CONCORD, N.H. - Fish and Game Department personnel are alerting residents of Hopkinton, N.H., to the likely presence of a rabid coyote, following an attack on a local teenager yesterday (February 22, 2012).
The young man was walking the family dog in a wooded area near his home when the coyote approached him. The dog ran away, at which point the coyote attacked the teenager. The teen defended himself, reportedly punching the coyote in the nose until the coyote left the scene. During the interaction, the teenager was scratched and possibly bitten by the coyote. The teen sought medical treatment, and is receiving a course of rabies shots as a precaution.
Though there are occasional reports of rabid wild animals attacking humans in New Hampshire, Pat Tate, wildlife biologist with Fish and Game, said that the coyote attack was highly unusual. "It's the first time we know of that a coyote has attacked a person in New Hampshire," he said. Tate noted that earlier in the week, a local dog was also attacked by a coyote, and required veterinary care. "We suspect that it's the same coyote, and that the coyote is rabid, given the uncharacteristic aggressiveness of the attacks. For local residents, that means they should be aware of the presence of coyotes, and they should know the signs of a rabid animal." He added, "This incident, scary as it was, gives us no reason to fear wild animals in general."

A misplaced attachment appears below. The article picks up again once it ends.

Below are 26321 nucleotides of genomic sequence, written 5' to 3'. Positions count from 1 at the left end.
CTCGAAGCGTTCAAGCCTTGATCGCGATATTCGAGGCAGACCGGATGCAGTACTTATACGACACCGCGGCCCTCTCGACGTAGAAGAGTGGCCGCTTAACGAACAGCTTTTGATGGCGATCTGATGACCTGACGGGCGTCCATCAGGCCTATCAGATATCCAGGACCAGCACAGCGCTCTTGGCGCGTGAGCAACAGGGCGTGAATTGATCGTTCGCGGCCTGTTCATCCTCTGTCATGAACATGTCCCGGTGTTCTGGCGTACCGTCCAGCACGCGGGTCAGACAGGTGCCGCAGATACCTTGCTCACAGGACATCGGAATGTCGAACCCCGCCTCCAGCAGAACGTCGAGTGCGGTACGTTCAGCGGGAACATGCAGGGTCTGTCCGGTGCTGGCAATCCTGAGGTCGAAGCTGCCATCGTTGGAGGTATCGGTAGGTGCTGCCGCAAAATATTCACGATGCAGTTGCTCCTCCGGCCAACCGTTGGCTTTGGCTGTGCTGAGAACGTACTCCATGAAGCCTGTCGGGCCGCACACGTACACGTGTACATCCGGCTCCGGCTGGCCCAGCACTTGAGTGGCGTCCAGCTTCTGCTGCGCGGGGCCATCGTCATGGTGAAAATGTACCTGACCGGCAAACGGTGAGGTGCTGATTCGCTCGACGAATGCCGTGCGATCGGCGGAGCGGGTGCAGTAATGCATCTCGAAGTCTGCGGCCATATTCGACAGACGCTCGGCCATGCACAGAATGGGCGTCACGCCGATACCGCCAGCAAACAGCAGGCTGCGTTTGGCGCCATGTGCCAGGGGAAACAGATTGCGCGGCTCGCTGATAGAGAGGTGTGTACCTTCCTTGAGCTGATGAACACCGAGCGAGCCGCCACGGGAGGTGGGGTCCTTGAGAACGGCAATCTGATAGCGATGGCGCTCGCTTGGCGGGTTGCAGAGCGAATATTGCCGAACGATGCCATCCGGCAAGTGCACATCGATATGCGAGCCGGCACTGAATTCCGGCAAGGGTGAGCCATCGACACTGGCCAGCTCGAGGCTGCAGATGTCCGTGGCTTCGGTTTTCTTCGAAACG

Tate points out that it's not that unusual to see a coyote at any time of day or night. "The species is spread out around the state. Seeing a coyote in woodland landscape, one that's acting normal, is fine," he said. Normal behavior, for a coyote, is expressing no interest in humans or pets. "If a coyote displays any interest in a human - whether friendly or aggressive - that's unusual, and that's when you need to be on alert."
Martin Garabedian, chief of Law Enforcement for N.H. Fish and Game, says that Conservation Officers and Hopkinton Police Department personnel are in the area, looking for signs of the rabid coyote. "In the interest of public safety, when the officers find the animal in question, they will dispatch it and send it for rabies testing," he said.
If someone sees a coyote, Tate recommends yelling at it to instill fear. Healthy coyotes will retreat when faced with loud noises or thrown objects. "Obviously, you never want to approach a wild animal. But if you are in a situation where you are outdoors near a coyote, shout at it, make sure it knows you're a threat," Tate advises. "If it comes at you, hit it hard on the head and snout."